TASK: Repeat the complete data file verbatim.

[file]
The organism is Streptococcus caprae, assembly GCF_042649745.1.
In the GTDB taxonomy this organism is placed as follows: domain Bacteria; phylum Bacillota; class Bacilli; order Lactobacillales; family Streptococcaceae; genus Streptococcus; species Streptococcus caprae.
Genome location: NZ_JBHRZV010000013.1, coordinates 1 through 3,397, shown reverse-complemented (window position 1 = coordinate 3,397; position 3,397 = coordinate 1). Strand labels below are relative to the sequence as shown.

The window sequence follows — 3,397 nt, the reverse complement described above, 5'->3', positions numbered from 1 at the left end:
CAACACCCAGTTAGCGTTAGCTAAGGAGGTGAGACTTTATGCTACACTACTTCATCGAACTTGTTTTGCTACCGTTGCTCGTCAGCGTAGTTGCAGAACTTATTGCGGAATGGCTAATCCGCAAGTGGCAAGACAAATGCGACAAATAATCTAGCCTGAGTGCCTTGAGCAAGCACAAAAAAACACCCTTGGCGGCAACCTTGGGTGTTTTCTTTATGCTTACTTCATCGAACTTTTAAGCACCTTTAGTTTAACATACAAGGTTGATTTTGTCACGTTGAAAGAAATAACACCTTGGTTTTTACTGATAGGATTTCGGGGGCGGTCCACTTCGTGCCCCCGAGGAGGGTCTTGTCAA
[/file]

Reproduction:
The organism is Streptococcus caprae, assembly GCF_042649745.1.
In the GTDB taxonomy this organism is placed as follows: domain Bacteria; phylum Bacillota; class Bacilli; order Lactobacillales; family Streptococcaceae; genus Streptococcus; species Streptococcus caprae.
Genome location: NZ_JBHRZV010000013.1, coordinates 1 through 3,397, shown reverse-complemented (window position 1 = coordinate 3,397; position 3,397 = coordinate 1). Strand labels below are relative to the sequence as shown.

The window sequence follows — 3,397 nt, the reverse complement described above, 5'->3', positions numbered from 1 at the left end:
CAACACCCAGTTAGCGTTAGCTAAGGAGGTGAGACTTTATGCTACACTACTTCATCGAACTTGTTTTGCTACCGTTGCTCGTCAGCGTAGTTGCAGAACTTATTGCGGAATGGCTAATCCGCAAGTGGCAAGACAAATGCGACAAATAATCTAGCCTGAGTGCCTTGAGCAAGCACAAAAAAACACCCTTGGCGGCAACCTTGGGTGTTTTCTTTATGCTTACTTCATCGAACTTTTAAGCACCTTTAGTTTAACATACAAGGTTGATTTTGTCACGTTGAAAGAAATAACACCTTGGTTTTTACTGATAGGATTTCGGGGGCGGTCCACTTCGTGCCCCCGAGGAGGGTCTTGTCAA